Every Catholic diocese in Texas will release a list of members of its clergy — including bishops, priests and deacons — who have been credibly accused of sexually abusing a minor.
“Our hope is by doing so, that we can move forward especially now by creating more trust from the people, but also for healing for those who have been harmed by a cleric,” said the bishop of the Austin Diocese, Joe Vasquez.
The Texas Catholic Conference of Bishops made the announcement Wednesday, promising that names of clergy members going back to a least 1950 will be released. The list will be published by Jan. 31, 2019, the church said.
“This is an action in response to the faithful’s call for greater accountability and transparency,” said Cardinal Daniel DiNardo, archbishop of Galveston-Houston, who expressed “personal sorrow at such fundamental violations of trust that have happened.”
The cardinal said, “We are completely committed to eradicating the evil of sexual abuse in the church and promoting healing among the faithful and those injured by this crime.”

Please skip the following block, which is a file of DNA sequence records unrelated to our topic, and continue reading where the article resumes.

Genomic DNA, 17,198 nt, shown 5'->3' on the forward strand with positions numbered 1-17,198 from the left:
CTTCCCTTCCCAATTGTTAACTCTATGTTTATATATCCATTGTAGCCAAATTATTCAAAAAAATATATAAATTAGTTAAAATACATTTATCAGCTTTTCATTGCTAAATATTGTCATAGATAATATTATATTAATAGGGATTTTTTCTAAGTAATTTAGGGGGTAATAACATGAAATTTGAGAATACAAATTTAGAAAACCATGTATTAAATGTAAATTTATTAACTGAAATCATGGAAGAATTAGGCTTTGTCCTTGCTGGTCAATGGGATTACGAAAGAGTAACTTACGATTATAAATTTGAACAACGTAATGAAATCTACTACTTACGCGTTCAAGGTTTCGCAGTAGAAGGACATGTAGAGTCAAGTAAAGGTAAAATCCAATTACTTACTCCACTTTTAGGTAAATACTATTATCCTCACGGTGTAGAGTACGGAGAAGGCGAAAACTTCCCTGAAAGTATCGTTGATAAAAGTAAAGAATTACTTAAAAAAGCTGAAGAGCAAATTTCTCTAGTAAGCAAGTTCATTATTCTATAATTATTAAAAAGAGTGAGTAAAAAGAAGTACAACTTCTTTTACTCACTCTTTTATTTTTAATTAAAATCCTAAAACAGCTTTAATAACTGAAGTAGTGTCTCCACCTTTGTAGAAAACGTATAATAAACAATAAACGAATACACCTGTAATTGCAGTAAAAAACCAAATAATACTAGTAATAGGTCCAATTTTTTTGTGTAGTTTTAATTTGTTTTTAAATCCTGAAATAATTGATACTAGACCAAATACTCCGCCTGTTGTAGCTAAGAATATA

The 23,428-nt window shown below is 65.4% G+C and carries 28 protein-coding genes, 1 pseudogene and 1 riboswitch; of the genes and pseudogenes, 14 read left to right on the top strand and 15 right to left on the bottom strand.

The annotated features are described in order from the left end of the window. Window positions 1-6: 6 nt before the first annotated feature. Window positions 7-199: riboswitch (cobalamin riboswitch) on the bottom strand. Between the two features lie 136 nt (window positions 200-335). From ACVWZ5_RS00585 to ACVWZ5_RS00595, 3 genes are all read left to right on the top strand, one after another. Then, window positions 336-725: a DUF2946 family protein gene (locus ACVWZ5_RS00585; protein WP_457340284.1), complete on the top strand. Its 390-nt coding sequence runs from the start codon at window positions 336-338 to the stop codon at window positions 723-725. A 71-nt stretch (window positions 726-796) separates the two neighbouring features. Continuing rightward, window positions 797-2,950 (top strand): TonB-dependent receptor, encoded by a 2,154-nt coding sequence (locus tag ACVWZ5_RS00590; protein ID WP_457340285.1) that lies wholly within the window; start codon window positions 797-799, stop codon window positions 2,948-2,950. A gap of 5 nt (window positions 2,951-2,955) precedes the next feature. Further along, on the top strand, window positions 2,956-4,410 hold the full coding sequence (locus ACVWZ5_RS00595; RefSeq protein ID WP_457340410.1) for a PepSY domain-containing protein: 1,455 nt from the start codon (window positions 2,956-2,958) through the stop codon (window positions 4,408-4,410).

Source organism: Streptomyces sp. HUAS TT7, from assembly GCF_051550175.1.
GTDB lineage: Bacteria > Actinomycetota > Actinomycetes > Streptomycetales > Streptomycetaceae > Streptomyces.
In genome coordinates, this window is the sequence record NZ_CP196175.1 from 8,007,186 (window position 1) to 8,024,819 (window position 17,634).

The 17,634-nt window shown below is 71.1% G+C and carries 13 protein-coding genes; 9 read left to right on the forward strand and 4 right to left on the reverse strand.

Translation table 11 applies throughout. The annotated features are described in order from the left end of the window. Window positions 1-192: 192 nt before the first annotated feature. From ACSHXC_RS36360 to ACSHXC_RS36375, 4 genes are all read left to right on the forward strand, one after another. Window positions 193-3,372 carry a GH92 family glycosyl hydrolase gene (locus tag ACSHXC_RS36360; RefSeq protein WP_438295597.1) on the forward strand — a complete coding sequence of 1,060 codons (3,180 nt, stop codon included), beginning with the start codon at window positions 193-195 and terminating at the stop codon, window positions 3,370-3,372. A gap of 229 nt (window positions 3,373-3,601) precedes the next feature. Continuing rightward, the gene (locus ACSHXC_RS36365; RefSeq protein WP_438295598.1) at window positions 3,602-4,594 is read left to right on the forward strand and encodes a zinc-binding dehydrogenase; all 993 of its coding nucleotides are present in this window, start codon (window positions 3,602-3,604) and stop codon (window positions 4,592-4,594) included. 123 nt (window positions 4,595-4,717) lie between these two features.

Described as a “major project,” the church says it is compiling a comprehensive list of clergy members. There are 8.5 million Catholics and 1,320 Catholic churches in Texas, the conference said.
Each bishop in Texas will be releasing his own statement and list.
“It will take some time for files to be reviewed, and there may be people who come forward with new information following this announcement,” said Archbishop Gustavo García-Siller, the archbishop of San Antonio. “My brother bishops in Texas and I agree that transparency in this painful matter of sexual abuse can assist with healing for survivors and transformation for our Church.”
The Travis County District Attorney’s Office told KXAN’s Erin Cargile it has not received any of the associated cases and the Austin Police Department said it cannot take any investigative action without a victim and an outcry.
The Diocese of Fort Worth on Wednesday released an updated list of its clergy accused of sexual abuse.
SNAP, or the Survivors Network of those Abused by Priests, said in a statement Wednesday that the church’s immediate next step should be to contact local prosecutors and the state attorney general and invite an independent investigation.
“We recognize that the bishops hired outside investigators in their run-up to releasing the names of credibly accused priests, yet these investigators were still hired and paid by the church,” the organization said. “History has shown that it is better to leave a full investigation to truly independent authorities.”
Referring to the church’s decision to list only “credible” abusers as a “dodge,” SNAP said church officials are “not arbiters of what is credible and what is not.”